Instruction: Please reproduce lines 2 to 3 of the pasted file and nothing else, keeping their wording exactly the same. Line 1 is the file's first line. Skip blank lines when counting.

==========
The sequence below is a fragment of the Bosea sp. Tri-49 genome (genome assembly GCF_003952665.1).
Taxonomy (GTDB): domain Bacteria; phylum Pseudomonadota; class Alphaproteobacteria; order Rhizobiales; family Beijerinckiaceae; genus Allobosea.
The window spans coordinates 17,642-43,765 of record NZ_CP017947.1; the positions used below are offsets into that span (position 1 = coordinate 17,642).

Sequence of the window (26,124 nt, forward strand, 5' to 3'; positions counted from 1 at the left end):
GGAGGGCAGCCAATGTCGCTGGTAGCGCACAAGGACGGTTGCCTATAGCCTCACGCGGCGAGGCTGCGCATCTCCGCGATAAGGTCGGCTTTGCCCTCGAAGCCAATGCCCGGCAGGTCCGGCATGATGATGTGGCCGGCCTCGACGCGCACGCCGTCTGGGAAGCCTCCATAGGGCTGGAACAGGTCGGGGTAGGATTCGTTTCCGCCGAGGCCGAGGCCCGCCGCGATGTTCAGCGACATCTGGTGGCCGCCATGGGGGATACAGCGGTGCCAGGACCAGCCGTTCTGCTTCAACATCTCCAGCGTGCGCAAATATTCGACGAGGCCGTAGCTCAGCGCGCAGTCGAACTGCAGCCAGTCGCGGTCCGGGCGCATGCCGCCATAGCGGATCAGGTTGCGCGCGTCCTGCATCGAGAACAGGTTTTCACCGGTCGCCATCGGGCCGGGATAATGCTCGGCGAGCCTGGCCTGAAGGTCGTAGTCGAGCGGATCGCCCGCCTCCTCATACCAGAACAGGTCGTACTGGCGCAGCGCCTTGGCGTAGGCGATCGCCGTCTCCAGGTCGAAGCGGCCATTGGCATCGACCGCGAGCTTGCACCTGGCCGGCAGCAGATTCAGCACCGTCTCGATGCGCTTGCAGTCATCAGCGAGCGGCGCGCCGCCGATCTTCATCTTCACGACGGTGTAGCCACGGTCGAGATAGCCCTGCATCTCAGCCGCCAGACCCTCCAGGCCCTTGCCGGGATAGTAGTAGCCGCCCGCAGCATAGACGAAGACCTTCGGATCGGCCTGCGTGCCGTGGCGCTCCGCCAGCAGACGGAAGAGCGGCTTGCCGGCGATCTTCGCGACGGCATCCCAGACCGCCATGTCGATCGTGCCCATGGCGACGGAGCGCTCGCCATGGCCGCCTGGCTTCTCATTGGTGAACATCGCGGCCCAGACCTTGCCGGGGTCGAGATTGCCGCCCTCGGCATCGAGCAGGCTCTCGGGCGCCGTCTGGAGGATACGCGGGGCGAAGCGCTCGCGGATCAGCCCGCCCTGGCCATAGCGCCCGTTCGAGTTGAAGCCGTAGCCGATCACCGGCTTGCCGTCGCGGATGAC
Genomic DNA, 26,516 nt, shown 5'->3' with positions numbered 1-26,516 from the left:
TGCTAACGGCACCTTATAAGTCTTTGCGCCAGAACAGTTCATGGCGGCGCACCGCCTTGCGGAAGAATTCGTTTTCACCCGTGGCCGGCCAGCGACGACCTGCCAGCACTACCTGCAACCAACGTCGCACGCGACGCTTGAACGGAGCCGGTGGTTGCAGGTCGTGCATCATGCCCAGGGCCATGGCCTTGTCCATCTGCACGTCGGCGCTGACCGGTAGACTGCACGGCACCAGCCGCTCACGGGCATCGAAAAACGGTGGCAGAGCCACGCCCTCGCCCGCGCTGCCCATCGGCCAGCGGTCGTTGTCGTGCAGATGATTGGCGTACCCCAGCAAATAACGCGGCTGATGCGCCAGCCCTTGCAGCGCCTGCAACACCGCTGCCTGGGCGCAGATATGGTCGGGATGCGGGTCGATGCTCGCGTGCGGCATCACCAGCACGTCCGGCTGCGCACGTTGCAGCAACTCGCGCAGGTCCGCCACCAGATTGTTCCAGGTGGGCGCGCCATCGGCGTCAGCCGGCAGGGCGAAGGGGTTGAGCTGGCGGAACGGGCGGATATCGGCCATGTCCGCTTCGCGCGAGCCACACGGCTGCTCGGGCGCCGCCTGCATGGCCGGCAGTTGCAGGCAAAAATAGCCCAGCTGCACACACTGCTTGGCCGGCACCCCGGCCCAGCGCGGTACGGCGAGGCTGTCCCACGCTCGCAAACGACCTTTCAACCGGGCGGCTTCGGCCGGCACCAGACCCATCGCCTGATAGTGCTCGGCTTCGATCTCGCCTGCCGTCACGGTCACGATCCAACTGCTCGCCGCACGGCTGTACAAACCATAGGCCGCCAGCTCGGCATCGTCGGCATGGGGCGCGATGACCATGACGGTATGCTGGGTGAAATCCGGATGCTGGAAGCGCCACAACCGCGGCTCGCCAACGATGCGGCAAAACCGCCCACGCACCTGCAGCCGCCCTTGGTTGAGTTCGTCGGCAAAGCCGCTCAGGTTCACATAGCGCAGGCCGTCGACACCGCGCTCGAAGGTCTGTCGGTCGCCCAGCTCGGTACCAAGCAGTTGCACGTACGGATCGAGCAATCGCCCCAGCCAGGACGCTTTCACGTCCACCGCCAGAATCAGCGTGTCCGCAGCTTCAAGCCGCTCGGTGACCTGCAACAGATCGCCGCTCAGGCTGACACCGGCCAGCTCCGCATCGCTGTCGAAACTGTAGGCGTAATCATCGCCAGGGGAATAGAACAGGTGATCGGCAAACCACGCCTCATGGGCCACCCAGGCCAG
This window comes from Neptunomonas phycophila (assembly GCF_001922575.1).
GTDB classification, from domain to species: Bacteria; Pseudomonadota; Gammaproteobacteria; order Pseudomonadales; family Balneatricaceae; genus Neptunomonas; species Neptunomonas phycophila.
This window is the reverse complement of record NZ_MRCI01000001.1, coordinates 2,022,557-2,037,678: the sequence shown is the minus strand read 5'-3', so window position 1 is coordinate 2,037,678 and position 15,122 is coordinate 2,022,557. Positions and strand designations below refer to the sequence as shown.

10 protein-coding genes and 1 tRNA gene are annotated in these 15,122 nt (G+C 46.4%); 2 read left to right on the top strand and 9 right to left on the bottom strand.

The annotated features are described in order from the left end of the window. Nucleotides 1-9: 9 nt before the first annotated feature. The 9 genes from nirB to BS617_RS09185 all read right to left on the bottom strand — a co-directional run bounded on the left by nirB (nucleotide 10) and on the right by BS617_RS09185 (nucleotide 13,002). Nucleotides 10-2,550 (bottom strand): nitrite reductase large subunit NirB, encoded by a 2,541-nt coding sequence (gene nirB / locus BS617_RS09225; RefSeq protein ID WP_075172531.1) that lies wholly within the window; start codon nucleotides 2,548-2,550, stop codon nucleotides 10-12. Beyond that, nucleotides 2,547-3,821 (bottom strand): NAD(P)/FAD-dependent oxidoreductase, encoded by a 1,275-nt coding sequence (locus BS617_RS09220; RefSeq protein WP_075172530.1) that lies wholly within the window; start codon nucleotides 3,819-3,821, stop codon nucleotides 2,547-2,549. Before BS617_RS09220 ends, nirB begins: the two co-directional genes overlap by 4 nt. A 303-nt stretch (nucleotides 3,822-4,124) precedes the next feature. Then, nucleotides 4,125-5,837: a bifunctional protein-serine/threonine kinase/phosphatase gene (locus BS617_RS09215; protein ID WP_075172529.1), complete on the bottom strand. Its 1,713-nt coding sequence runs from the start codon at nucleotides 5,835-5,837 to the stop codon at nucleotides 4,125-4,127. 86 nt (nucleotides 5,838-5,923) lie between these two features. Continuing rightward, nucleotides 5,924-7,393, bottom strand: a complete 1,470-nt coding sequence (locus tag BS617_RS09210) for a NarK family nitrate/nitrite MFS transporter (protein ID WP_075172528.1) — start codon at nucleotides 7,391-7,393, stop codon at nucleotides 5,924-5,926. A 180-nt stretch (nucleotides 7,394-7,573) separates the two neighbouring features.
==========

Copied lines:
Taxonomy (GTDB): domain Bacteria; phylum Pseudomonadota; class Alphaproteobacteria; order Rhizobiales; family Beijerinckiaceae; genus Allobosea.
The window spans coordinates 17,642-43,765 of record NZ_CP017947.1; the positions used below are offsets into that span (position 1 = coordinate 17,642).